The Ryder Cup 2016 gets under way at the Hazeltine National Golf Club in Minnesota on Friday.

As Europe and the USA prepare for the 41st edition of the competition, we take a look at the holes you ought to be watching out for.

If Europe want to retain the title they have held for three competitions in a row, they will need to ace some of these pivotal holes.

Team USA are pulling out all the stops for the competition, having not won since 2008 under former captain Paul Azinger (David J. Phillip/AP)

Hole 7


Usually a par five according to The Hazeltine’s website, this 402-yard hole is rated by former pro Johnny Miller as one of the toughest he has ever played.

It’s all about avoiding the water hazards. The hole requires a drive over Hazeltine Lake, landing the ball on the fairway short of the creek running down the left-hand side.

The Ryder Cup’s official website says “anything can happen here”.

Hole 13


This 248-yard hole is described as the hardest par three at Hazeltine.

The hole features trees and bunkers on both sides and the high risk of a bogey has proved pivotal in previous tournaments, such as the 2006 U.S Amateur.

Hole 16


Despite being 572 yards, this is the shortest par five on the course. It’s still a tough hole and the ominous pond by the green might cause some problems.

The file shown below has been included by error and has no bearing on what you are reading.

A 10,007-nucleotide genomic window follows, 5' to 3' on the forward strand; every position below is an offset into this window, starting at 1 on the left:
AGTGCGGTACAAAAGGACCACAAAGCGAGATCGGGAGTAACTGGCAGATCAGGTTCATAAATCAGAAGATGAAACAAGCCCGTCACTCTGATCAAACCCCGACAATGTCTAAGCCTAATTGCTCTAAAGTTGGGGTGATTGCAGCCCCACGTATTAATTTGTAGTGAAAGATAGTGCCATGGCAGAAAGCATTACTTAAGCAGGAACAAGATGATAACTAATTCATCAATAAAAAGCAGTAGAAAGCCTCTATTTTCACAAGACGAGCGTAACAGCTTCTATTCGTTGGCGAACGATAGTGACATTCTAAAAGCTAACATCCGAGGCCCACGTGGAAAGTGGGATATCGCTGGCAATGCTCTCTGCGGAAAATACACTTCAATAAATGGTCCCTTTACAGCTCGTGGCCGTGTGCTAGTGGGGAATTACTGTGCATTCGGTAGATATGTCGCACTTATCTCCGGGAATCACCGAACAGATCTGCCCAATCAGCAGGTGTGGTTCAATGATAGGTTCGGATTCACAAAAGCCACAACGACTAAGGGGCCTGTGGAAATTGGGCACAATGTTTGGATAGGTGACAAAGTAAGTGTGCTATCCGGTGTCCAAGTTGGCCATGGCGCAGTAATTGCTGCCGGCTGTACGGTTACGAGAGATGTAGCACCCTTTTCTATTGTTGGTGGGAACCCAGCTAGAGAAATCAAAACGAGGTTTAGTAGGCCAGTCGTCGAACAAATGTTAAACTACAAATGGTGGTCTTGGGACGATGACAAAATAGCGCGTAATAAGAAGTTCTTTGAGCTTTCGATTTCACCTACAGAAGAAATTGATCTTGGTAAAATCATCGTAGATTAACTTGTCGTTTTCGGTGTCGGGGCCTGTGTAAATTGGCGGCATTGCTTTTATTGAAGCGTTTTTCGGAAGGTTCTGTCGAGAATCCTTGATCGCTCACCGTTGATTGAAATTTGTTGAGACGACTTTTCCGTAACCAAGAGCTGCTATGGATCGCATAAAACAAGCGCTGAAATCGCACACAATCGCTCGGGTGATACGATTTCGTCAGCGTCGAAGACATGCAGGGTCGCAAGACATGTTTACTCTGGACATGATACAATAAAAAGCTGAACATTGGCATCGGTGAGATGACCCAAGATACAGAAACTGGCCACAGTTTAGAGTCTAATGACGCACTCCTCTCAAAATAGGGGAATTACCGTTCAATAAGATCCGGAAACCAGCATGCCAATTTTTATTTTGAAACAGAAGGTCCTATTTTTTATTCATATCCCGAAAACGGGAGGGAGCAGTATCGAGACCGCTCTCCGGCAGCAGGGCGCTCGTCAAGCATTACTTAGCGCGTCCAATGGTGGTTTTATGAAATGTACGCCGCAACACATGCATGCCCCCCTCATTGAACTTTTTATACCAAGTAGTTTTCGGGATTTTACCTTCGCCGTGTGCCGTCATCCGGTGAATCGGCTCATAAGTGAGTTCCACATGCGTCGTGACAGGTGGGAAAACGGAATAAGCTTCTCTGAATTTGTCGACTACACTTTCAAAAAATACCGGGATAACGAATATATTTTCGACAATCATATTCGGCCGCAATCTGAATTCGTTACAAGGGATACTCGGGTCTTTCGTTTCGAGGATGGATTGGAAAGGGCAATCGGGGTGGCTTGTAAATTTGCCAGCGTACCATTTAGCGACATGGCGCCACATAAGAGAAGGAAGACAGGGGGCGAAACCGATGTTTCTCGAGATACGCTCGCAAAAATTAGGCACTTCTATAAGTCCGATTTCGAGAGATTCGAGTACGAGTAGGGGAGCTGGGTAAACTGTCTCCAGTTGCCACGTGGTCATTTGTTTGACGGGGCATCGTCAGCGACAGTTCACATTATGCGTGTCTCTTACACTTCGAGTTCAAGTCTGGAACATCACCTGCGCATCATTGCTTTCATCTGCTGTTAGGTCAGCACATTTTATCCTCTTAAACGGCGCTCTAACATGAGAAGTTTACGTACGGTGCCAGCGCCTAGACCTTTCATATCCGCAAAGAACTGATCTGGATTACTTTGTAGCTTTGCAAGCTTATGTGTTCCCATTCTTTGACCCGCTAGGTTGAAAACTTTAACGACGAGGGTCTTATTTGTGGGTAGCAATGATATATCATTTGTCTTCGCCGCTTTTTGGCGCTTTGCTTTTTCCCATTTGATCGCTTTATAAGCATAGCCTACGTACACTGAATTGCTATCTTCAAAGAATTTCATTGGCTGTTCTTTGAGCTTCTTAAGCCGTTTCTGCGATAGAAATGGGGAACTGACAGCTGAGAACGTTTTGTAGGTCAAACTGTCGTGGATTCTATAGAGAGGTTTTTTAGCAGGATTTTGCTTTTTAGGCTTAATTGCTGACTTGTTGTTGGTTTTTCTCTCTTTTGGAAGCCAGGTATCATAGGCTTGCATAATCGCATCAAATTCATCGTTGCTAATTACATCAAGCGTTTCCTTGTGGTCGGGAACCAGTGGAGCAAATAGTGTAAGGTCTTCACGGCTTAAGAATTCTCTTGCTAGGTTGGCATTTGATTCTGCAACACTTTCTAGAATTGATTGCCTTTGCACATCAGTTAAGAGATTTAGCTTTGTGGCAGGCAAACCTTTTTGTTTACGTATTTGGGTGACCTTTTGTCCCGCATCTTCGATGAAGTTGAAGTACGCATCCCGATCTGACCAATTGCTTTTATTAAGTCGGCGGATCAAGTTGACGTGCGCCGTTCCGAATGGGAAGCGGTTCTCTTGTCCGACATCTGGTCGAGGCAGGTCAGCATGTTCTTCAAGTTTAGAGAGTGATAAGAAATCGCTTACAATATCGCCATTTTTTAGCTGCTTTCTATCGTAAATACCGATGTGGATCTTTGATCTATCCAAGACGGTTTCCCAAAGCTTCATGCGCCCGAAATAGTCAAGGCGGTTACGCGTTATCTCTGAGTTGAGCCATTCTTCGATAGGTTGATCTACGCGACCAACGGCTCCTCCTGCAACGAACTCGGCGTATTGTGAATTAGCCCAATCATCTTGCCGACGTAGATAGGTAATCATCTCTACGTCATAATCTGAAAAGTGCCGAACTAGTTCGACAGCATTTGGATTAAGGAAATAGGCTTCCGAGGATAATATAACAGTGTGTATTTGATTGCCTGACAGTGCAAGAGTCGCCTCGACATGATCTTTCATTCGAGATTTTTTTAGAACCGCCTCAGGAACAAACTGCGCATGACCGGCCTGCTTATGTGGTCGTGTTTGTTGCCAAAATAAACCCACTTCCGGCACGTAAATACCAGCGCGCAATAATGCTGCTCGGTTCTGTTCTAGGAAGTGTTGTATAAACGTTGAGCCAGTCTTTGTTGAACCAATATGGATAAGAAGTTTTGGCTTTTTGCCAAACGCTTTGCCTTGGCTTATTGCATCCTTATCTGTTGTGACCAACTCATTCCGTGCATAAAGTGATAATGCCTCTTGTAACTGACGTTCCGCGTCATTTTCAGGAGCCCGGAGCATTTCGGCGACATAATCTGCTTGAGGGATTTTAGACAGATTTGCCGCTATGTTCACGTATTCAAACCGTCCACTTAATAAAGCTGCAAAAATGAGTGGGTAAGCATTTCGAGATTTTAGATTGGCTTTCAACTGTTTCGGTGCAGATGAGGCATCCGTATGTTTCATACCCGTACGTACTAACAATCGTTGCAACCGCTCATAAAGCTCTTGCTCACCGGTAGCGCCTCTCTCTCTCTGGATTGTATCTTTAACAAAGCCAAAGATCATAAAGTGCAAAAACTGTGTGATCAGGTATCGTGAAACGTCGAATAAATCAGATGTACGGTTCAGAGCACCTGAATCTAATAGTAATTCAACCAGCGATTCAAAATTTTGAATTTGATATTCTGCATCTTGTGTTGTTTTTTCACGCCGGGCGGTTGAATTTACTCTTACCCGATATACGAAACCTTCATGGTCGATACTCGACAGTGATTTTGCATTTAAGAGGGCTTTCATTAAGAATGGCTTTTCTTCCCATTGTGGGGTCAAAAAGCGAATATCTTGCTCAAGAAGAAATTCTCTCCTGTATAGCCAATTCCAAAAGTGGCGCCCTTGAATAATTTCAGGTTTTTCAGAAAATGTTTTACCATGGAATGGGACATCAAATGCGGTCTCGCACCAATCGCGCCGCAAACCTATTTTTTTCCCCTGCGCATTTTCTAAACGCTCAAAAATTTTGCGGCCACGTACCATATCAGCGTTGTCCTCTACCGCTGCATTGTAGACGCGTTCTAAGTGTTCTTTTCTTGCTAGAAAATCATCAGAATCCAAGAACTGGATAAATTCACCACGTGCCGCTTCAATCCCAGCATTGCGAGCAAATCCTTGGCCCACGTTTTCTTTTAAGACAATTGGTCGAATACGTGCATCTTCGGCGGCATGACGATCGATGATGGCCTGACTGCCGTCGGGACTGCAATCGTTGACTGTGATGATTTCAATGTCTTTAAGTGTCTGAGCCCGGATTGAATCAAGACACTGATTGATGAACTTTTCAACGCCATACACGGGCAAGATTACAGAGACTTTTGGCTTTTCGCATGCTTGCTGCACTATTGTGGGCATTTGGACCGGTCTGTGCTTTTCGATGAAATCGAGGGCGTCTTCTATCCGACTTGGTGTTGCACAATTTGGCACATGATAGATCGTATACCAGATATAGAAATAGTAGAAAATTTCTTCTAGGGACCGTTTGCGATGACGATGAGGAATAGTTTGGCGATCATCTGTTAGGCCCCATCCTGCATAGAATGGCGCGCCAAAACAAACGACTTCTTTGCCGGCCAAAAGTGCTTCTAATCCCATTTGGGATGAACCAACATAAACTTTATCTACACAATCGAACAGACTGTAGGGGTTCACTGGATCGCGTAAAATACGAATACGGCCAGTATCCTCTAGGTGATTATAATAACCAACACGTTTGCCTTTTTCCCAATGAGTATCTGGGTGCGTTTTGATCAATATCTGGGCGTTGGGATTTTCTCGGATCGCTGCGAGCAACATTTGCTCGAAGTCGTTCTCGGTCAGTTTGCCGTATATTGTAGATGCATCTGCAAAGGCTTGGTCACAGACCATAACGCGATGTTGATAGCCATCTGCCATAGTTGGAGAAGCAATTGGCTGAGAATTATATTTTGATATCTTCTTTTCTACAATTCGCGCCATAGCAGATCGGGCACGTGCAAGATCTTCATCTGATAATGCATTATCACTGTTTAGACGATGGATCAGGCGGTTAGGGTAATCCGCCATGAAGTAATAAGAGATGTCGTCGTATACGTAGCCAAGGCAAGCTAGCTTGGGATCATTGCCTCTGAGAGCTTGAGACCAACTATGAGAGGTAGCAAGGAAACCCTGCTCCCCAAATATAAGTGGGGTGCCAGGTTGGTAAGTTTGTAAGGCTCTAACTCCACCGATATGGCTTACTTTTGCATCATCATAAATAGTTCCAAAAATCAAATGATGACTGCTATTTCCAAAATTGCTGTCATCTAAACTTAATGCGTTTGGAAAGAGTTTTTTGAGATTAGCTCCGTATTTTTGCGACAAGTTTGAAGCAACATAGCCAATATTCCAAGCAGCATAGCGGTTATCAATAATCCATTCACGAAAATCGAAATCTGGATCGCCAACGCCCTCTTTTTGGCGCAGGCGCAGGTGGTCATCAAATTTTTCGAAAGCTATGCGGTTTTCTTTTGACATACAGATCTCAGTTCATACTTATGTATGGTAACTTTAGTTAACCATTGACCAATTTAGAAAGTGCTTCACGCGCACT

In the past the hole was shorter, leading to many players going for the green in two – the addition of new fairway bunkers and the extra 29 yards makes that a tall order now.

Hole 17


The next hole is only 176 yards. Easy, right? Wrong.

The small green is surrounded by water and bunkers. Even the best might struggle for birdies, with the safer option being a conservative approach and a par – but will that be enough in the head-to-head?

Hole 18


That’s right – three of the toughest holes on the course are the final three, so expect drama.

Hole 18 is 432 yards and has two rows of bunkers either side of the fairway making it one of the tightest drives on the course. Meanwhile, because the hole is uphill players will struggle to see where the green is, let alone land the ball there.

Maybe the players will breeze these holes, or maybe they cause some problems – but be sure to keep an eye out.